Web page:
In on It pushes metatheatrics to extremes, creating an atmosphere that's both comic and sinister. The play-within-a-play scenes, marked by the abrupt use of spotlights and the type of wooden acting most commonly associated with daytime television soaps, are as over-the-top as the actors' cartoonlike take on the comedy double act. Donning a jacket, each performer has a turn playing Raymond King, a man who loses first his health and then his wife, before causing a fatal road accident. The artifice of these scenes is further underscored by the blocking: Instead of facing each other while delivering the story of Ray's sad existence, the two face outward and speak their lines directly to the audience. Meanwhile, the moments that take place in "the past" are kept firmly within the theatrical four walls. The two characters bicker about the banalities of everyday life, yet ironically, the forced realism of these moments makes them feel more remote to us than the stagy "play" and "show" sections.

MacIvor's whirling dialogue and punctilious directing combined with punch-drunk performances from McGregor and Peters suggest a world in which reality might be defined as one of those hackneyed vaudeville routines, the weakness of the punch line offset by the manager yanking the comedians offstage with a curly-topped walking cane. Things don't end properly here; they just stop. We're not sure whether to laugh at or feel pity for these clowns. When it comes down to it, the double act really isn't that funny at all: The comics, with their opposing viewpoints, merely provide different ways of coping with pain.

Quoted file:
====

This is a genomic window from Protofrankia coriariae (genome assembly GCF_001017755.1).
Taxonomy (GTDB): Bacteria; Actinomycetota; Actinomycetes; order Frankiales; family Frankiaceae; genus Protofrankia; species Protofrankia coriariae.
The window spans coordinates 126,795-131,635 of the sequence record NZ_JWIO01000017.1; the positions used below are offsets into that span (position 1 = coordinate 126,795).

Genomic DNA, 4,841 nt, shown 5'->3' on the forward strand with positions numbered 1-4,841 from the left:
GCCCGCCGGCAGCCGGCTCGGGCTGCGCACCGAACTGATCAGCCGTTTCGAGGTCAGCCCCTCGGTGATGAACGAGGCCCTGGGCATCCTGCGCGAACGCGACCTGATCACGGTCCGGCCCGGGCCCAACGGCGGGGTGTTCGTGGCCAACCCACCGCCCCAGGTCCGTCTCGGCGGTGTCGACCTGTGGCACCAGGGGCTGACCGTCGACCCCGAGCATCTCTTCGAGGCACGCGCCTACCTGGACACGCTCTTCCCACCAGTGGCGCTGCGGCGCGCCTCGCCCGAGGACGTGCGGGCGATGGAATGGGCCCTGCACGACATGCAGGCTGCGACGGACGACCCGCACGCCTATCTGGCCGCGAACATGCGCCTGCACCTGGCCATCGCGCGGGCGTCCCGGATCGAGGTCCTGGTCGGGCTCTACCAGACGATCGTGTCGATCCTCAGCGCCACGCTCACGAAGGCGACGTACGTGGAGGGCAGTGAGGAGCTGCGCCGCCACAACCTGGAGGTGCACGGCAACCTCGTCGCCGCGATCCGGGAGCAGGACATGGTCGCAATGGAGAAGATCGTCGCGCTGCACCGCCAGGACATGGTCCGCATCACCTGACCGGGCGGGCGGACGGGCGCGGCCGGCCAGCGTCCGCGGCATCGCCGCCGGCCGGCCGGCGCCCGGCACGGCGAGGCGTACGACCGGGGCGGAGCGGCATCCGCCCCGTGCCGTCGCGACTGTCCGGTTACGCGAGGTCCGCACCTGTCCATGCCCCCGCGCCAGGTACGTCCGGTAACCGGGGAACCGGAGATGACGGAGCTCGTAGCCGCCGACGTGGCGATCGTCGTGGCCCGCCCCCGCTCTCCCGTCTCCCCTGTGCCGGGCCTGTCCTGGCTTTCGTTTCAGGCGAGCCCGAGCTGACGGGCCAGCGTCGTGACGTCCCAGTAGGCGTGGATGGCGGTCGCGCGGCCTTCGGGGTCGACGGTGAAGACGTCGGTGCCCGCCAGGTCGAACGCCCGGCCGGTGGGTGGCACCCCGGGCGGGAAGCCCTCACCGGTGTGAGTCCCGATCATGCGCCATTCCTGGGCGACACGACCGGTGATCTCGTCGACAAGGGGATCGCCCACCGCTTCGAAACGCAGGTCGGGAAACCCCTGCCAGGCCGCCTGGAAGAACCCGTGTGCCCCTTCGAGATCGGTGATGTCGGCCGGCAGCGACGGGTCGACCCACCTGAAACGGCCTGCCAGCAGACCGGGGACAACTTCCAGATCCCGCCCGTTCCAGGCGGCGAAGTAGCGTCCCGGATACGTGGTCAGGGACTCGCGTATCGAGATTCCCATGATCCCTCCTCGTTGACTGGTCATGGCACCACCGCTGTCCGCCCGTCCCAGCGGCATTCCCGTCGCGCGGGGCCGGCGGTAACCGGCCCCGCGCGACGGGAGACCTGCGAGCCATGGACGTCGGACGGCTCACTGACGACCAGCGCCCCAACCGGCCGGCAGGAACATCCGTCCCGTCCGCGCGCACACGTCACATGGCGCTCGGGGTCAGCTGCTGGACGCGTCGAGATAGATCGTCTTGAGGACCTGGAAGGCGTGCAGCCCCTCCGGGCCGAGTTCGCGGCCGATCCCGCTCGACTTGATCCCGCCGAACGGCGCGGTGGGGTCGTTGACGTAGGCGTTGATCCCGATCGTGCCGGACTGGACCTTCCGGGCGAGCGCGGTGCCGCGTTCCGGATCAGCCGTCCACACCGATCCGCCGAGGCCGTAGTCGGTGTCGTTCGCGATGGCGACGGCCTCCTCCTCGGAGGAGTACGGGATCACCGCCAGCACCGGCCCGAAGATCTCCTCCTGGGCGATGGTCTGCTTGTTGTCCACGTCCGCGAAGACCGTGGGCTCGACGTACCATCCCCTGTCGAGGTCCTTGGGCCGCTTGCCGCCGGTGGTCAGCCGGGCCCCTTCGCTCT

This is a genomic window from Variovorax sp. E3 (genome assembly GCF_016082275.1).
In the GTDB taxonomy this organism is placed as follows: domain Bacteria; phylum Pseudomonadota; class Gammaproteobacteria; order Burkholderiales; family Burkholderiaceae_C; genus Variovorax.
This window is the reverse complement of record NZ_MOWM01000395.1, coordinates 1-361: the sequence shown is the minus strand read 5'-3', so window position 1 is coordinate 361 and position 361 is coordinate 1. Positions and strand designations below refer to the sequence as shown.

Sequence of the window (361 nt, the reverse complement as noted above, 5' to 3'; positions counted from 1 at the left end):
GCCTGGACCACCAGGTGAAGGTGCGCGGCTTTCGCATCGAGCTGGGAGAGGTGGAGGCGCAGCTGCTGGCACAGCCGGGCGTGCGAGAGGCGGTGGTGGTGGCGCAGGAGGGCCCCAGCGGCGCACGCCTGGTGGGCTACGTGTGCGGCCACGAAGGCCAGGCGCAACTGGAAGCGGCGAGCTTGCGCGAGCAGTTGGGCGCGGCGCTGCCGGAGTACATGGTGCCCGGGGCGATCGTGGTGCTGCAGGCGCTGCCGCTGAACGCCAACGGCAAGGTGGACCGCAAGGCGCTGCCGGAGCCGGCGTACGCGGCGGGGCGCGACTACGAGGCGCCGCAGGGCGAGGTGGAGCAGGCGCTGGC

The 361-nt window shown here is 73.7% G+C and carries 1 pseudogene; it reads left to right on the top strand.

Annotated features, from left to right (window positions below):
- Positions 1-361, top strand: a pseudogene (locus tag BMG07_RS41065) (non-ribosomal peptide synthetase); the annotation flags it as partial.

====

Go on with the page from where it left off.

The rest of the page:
Mel Brooks once famously said, "Tragedy is when I cut my finger. Comedy is when you walk into an open sewer and die." This intimate duality between comedy and tragedy is what the traditional straight man/funny man unit so beautifully dramatizes. The development and growth in popularity of the buddy movie, with its general disregard for the catastrophic in favor of two likable guys or gals being equally funny as they work toward the same basic goal, has left us anesthetized -- without an ability to differentiate clearly between the hilarious and the horrific. With its poster image of McGregor and Peters looking like the smiling and scowling faces of the classical tragic-comic mask, In on It re-establishes a vital connection between the two sides and reminds us just how removed we've become from understanding the conflicting impulses within ourselves. Reality is buried somewhere deep in the basement of MacIvor's metatheatrical fun house. To find it is to follow precise coordinates, where Maria Callas and Lesley Gore meet.

About The Author

Chloe Veltman